By Randy Vogt
Director of public relations, Eastern New York Youth Soccer Association
I’ve been involved with sports my entire life and quickly realized as a kid that only one team can win the game but both teams should be having fun. This was just as true today as when I was a boy in the 1960’s. With soccer, I was a player, briefly a coach, a referee, administrator and sometimes a spectator.
Yet, this is not as apparent to some of the adults in youth sports who place winning and perhaps that elusive college scholarship above fun and fundamentals. And that’s why so many of the players in the Eastern New York Youth Soccer Association quit the sport as they find better things to do than being yelled at by their parents and/or coaches.
After all, if your son or daughter was a musician and hit a wrong note during a recital, you would not yell at the child. And if you did, that would be embarrassing. Then why is the constant yelling that I hear from the touchlines while refereeing youth soccer games not embarrassing behavior? And the constant instruction should stop as well as let the kids make their own decisions and learn from their mistakes.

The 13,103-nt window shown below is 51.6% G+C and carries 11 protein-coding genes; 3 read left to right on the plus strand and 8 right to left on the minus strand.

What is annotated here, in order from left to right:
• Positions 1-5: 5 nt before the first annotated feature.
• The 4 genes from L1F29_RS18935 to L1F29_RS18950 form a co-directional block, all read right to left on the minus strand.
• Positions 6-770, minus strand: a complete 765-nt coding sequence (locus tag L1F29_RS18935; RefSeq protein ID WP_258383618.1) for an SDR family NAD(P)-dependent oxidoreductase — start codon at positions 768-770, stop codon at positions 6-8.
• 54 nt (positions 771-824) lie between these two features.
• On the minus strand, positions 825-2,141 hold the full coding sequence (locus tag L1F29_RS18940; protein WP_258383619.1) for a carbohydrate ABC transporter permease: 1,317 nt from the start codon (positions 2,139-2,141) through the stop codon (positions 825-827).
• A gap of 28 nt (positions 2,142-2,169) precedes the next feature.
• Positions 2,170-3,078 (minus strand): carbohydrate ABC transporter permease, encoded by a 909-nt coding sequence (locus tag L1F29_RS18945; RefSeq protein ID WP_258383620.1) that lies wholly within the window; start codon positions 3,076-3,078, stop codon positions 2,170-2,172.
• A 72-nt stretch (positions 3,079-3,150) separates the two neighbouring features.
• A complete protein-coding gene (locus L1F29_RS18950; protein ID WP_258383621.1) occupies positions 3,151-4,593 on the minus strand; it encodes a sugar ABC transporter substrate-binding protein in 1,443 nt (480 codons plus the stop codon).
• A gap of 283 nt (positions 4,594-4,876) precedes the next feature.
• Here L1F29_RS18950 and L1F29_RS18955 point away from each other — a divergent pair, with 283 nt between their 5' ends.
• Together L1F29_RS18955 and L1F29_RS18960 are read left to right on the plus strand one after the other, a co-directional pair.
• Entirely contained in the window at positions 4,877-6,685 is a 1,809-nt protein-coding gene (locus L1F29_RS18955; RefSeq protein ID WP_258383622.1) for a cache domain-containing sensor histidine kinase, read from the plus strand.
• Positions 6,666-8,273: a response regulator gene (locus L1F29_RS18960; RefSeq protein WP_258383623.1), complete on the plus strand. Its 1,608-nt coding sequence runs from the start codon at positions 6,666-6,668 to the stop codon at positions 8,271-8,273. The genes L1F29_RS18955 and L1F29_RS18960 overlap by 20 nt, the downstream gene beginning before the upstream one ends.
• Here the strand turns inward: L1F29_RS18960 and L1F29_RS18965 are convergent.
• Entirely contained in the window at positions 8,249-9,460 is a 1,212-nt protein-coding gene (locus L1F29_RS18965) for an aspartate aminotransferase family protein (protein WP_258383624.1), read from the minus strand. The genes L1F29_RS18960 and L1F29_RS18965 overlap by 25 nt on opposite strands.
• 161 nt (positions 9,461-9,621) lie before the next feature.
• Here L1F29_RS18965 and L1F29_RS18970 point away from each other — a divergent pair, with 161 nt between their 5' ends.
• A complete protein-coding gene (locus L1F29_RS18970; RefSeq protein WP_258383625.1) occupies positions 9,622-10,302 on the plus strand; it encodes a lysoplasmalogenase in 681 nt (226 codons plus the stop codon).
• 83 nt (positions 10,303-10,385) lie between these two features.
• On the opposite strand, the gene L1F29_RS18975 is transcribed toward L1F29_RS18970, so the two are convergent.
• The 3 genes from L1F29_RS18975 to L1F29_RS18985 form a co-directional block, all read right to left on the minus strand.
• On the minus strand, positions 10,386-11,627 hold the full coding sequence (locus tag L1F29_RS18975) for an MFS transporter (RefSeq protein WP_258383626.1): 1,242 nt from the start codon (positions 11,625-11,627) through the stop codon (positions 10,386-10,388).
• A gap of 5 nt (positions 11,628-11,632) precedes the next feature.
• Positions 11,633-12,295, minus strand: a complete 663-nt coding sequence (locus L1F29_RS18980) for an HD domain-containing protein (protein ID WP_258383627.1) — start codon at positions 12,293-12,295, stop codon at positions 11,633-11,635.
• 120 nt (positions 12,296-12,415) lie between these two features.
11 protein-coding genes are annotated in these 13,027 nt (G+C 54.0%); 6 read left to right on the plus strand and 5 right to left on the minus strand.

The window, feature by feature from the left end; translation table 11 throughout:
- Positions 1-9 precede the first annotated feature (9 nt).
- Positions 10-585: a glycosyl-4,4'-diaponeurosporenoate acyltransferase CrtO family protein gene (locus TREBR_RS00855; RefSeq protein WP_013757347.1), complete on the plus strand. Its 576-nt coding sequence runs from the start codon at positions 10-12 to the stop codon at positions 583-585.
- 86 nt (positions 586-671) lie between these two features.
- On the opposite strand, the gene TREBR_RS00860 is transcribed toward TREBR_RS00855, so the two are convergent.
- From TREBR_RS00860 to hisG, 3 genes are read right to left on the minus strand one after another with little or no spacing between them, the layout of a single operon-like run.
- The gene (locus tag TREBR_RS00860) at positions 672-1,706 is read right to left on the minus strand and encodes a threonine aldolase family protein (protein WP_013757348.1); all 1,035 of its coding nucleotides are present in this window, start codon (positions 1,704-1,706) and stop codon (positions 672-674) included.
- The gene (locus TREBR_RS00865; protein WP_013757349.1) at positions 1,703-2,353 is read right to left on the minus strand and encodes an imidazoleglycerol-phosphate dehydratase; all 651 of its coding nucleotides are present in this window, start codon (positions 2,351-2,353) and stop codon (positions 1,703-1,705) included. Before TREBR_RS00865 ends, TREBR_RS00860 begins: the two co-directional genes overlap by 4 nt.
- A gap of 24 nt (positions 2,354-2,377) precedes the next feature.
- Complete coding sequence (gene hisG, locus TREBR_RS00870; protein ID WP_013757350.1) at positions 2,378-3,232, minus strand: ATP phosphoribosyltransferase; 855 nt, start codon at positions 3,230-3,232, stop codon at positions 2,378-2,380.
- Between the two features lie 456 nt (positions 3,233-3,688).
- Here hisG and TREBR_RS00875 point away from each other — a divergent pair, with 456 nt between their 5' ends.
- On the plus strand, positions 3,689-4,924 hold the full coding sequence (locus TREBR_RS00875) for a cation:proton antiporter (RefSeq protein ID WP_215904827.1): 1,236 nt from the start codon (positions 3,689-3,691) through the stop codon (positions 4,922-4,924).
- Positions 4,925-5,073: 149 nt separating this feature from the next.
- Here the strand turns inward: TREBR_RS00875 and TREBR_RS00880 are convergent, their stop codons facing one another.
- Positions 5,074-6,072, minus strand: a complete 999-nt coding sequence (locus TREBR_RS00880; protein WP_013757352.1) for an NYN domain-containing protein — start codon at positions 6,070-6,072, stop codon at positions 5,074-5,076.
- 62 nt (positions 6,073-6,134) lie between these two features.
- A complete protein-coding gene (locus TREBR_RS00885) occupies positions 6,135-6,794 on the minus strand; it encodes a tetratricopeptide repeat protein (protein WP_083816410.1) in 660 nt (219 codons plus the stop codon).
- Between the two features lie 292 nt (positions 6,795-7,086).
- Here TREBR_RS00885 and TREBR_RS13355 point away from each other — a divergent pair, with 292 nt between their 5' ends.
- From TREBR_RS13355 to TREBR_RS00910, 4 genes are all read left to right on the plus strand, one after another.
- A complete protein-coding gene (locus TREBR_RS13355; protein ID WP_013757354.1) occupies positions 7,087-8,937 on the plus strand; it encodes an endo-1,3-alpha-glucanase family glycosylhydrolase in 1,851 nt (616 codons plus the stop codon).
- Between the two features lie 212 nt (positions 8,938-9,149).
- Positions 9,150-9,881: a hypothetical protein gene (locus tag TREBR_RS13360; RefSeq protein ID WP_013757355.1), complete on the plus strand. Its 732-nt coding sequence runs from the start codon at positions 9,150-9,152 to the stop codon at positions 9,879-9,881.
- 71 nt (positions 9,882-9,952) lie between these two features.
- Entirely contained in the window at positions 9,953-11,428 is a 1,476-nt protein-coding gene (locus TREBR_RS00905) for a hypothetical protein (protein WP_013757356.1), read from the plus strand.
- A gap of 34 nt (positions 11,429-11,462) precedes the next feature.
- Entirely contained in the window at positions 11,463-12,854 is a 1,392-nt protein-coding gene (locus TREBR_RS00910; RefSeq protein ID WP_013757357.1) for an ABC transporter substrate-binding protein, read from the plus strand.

Additionally, we have many talented local players who play very tight the more important the game is and struggle to put a few passes together. Because they have been constantly told how important the match is. After two highly-ranked teams both played a relatively poor match on a weekday night, I heard a coach say to his players, “We have two important games this weekend with six points up for grabs.”
Instead of emphasizing winning, throw the balls on the field and let the kids have fun. They will play much better and the games will be fun for everyone – players, coaches, refs and spectators – when that is the goal instead of winning.
Many coaches do this and one who stands out in particular had his team playing in the Long Island Futsal League last winter to prepare for the spring season. They knew that they’d often be overmatched and they were but opposing teams kept the scores from becoming a rout by switching their players’ positions.
The overmatched team also struggled at times to put a few passes together but not because they were tight as they were having a lot of fun. When the season concluded, their cheering parents took a team photo in front of a net. I think that squad is going to be around for years to come.